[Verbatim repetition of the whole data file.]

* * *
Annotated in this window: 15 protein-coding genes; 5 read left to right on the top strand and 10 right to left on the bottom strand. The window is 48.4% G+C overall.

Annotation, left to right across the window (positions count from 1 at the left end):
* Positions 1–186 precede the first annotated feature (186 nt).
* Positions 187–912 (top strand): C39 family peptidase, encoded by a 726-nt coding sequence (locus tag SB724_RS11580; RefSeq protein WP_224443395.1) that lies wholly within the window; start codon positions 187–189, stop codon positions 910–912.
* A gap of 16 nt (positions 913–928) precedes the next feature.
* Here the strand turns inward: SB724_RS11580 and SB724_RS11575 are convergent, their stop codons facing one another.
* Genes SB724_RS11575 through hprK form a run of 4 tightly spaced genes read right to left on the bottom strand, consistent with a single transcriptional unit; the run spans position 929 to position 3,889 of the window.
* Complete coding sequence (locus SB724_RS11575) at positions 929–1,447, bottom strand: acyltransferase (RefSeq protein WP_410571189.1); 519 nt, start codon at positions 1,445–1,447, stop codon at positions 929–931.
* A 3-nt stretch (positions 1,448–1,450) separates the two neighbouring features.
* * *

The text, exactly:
Annotated in this window: 15 protein-coding genes; 5 read left to right on the top strand and 10 right to left on the bottom strand. The window is 48.4% G+C overall.

Annotation, left to right across the window (positions count from 1 at the left end):
* Positions 1–186 precede the first annotated feature (186 nt).
* Positions 187–912 (top strand): C39 family peptidase, encoded by a 726-nt coding sequence (locus tag SB724_RS11580; RefSeq protein WP_224443395.1) that lies wholly within the window; start codon positions 187–189, stop codon positions 910–912.
* A gap of 16 nt (positions 913–928) precedes the next feature.
* Here the strand turns inward: SB724_RS11580 and SB724_RS11575 are convergent, their stop codons facing one another.
* Genes SB724_RS11575 through hprK form a run of 4 tightly spaced genes read right to left on the bottom strand, consistent with a single transcriptional unit; the run spans position 929 to position 3,889 of the window.
* Complete coding sequence (locus SB724_RS11575) at positions 929–1,447, bottom strand: acyltransferase (RefSeq protein WP_410571189.1); 519 nt, start codon at positions 1,445–1,447, stop codon at positions 929–931.
* A 3-nt stretch (positions 1,448–1,450) separates the two neighbouring features.